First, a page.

On the pop about painters tip, have you heard Jimmy Webb’s “Paul Gauguin In The South Seas”? It does pretty much everything you accuse “Vincent” of doing (unsurprisingly, coming from an album called “Twilight Of The Renegades” and all that), but I do love it unreservedly – I suppose its naffness is its saving grace.

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    Tom on 29 Mar 2007 #

    The Big Bopper shd have been God!!

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    Marcello Carlin on 29 Mar 2007 #

    I do know that Webb song; it sounds to me like a Lion King number battling with systematic radio signal interference from latterday Scott Walker. No bad thing.

  27. 27
    Lena on 29 Mar 2007 #

    I just googled the lyrics as this song isn’t played on the oldies shows I listen to – not rollicking enough, unlike “American Pie” – and the ‘them’ I get mostly are the subjects of his paintings themselves which he is trying to (according to McLean) ‘set free.’ So I guess this means that Van Gogh’s own vision of the world (which sees into the darkness of the narrator’s soul) is to create beauty out of the ordinary or even ugly. This is not a new idea in art, to say the least…now, but in Van Gogh’s time, it was the new thing.

    For me, inevitably, the literary equivalent in a way is Plath – a not-unknown-to-poetry-circles person in her life, and only after her death did her great fame (and greatest works) get their due, alongside a great deal of understandable sentiment, which could get melodramatic at times, to say the least. Somehow, for me anyway, the sentiment is justified by the greatness of the work because it is sad to see great talent die young, whatever the medium…and “Perhaps, they never will…” can either mean “There will always be people who think the Mona Lisa is the best painting ever and everything after that is just messing around” or “There will always be people who buy a print of ‘Sunflowers’ and put it up on the wall in their house because it ‘goes’ with their decor who don’t know the slightest thing about Van Gogh besides he seemed to like the color yellow, so maybe they should get something else by him.”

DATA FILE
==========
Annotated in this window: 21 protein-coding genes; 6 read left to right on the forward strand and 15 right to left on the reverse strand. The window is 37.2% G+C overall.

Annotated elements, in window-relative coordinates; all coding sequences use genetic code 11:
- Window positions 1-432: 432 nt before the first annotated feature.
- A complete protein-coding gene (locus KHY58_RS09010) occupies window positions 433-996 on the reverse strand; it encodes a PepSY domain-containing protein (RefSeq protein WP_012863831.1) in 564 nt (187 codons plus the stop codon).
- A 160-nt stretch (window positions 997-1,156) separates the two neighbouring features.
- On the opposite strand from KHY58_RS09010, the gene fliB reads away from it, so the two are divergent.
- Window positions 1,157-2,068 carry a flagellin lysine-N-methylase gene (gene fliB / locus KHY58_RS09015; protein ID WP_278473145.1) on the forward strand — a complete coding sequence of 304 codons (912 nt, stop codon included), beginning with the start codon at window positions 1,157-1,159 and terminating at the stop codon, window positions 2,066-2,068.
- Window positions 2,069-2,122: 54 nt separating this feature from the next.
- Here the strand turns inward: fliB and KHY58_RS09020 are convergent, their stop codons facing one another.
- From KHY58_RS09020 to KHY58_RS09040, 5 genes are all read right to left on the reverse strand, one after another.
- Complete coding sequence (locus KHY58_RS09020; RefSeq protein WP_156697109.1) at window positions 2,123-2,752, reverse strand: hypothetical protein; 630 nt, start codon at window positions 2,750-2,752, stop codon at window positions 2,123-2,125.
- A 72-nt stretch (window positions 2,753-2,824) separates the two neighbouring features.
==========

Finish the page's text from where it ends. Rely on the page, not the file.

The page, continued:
28. 28
    Izzy on 29 Mar 2007 #

    I’ve never heard this song, but that’s a fantastic review.

  29. 29
    Tim on 29 Mar 2007 #

    It seems to me that the limpidity of the performance makes the problems Tom’s talking about worse. The record sounds sane and balanced.

    Setting up a ludicrous “them” in a context which feels like a wild cry for help or attention (or whatever) is a very different matter from setting up a bad “them” in a song which feels like it’s tellling a tale with a clear point or (worse) a clear moral.

  30. 30
    wwolfe on 29 Mar 2007 #

    This review expresses why I’ve always disliked this song. It made me think of the following by Robert Christgau:

    “Evan Dando is a good-looking guy with more luck than talent and more talent than brains who conceals his narcissism beneath an unassuming suburban drawl. Twenty years ago he would have affected an acoustic guitar and acted sincere; now he affects a slacker-pop band and acts vulnerable. His songs don’t bite, they sidle over and nibble your ear when you’re not looking, and if you throw him a withering glance, no problem–he’ll just move on to someone else.”

    I actually was disappointed there wasn’t a “Too high” choice for this song. Clearly, there’s something about McLean’s attitude and strategy you’ve described that pushes my buttons. That says as much about me as it does about the song, of course, but it doesn’t make what you’ve said any less true.

    I love the backing track of “American Pie.” It’s especially enjoyable to hear the drummer’s determination to never repeat a fill over the seven minutes of the song, and Paul Griffin’s sped-up piano-roll fills.

    Here’s an aspect of “Pie” that I’d never thought of before now that’s both startling and all-too-familiar: the “all is lost” view of pop and rock circa 1971-72 is based solely and completely on music made by white artists. Other than the early mention of the Book of Love, there’s not a single black artist referenced anywhere in the song. As ever, that’s a disturbing and infuriating view of popular music in the 1960s and ’70s. But, even if we buy his argument that white music was beyond redemption by this time, a roll call of the black acts who were having huge hits with great music at exactly the moment Mclean was recording “Pie” make his argument look plain silly.